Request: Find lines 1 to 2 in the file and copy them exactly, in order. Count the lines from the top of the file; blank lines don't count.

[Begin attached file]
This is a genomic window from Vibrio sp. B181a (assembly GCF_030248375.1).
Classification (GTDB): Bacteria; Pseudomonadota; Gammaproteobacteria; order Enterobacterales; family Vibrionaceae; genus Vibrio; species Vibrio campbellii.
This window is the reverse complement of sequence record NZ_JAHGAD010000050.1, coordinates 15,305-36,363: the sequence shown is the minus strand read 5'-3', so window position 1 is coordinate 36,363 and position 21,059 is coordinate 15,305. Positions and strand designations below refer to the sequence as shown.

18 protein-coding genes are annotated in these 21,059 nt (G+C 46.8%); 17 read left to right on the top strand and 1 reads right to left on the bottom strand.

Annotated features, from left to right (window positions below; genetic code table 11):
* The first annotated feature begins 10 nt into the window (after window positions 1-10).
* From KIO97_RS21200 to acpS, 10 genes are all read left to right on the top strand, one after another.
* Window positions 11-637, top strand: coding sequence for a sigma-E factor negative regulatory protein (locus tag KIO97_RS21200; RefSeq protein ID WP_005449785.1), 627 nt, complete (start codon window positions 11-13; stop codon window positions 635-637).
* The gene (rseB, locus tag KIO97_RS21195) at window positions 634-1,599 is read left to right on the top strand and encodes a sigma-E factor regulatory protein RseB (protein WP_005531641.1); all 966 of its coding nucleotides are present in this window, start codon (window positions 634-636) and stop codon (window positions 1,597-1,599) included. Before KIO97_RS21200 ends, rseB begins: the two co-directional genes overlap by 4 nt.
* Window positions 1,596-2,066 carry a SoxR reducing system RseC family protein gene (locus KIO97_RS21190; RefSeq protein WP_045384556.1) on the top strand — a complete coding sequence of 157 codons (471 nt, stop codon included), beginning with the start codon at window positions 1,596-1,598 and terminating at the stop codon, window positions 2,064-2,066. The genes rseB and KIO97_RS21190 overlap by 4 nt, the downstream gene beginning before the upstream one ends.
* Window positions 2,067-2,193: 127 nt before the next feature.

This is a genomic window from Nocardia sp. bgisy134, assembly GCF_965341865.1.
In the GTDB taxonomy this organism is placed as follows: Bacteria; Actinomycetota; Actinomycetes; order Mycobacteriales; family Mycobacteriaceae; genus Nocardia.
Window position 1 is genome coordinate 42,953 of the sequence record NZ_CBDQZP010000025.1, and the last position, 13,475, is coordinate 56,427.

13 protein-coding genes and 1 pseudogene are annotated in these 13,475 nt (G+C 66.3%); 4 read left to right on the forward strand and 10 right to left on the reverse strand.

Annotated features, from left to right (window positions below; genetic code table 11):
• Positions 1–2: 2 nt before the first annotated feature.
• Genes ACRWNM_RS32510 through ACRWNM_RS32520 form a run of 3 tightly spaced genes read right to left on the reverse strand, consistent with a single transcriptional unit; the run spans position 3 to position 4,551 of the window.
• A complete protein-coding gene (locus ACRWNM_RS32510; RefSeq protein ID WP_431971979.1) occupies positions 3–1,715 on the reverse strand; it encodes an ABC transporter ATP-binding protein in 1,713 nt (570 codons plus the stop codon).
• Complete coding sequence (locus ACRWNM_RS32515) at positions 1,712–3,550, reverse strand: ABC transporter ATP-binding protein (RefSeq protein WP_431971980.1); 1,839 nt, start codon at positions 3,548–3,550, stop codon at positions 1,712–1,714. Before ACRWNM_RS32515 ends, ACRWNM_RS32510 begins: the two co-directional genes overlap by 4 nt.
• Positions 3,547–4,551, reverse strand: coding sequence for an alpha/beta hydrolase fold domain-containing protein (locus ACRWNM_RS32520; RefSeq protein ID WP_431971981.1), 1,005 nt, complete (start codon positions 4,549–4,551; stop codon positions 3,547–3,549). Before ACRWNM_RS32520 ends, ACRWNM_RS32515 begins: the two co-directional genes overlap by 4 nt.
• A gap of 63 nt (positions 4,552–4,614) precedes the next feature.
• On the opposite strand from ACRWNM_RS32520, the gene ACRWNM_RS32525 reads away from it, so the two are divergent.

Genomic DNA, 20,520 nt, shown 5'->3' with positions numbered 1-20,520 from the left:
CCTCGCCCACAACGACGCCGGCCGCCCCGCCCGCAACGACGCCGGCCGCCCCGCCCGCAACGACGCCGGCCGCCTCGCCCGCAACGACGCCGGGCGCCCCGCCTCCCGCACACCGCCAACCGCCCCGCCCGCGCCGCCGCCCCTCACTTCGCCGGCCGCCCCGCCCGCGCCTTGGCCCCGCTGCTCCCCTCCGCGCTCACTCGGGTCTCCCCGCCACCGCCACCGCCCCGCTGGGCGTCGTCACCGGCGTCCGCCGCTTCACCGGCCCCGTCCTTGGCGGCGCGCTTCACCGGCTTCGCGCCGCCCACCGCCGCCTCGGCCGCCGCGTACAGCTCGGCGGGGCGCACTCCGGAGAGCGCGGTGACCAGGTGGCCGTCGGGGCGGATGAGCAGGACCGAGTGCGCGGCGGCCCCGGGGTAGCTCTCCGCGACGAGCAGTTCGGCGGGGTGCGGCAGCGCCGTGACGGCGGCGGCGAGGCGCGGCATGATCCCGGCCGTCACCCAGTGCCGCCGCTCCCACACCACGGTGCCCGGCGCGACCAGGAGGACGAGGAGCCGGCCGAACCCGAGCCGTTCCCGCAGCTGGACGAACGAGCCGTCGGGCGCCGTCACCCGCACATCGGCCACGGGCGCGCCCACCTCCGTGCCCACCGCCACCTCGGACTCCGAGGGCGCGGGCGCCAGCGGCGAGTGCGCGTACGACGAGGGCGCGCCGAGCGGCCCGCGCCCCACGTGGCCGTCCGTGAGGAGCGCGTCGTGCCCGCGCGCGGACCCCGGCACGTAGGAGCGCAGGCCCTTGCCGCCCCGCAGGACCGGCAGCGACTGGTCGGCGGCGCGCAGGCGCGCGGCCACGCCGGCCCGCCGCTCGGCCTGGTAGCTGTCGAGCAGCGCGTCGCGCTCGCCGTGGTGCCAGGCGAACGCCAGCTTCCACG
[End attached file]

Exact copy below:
This is a genomic window from Vibrio sp. B181a (assembly GCF_030248375.1).
Classification (GTDB): Bacteria; Pseudomonadota; Gammaproteobacteria; order Enterobacterales; family Vibrionaceae; genus Vibrio; species Vibrio campbellii.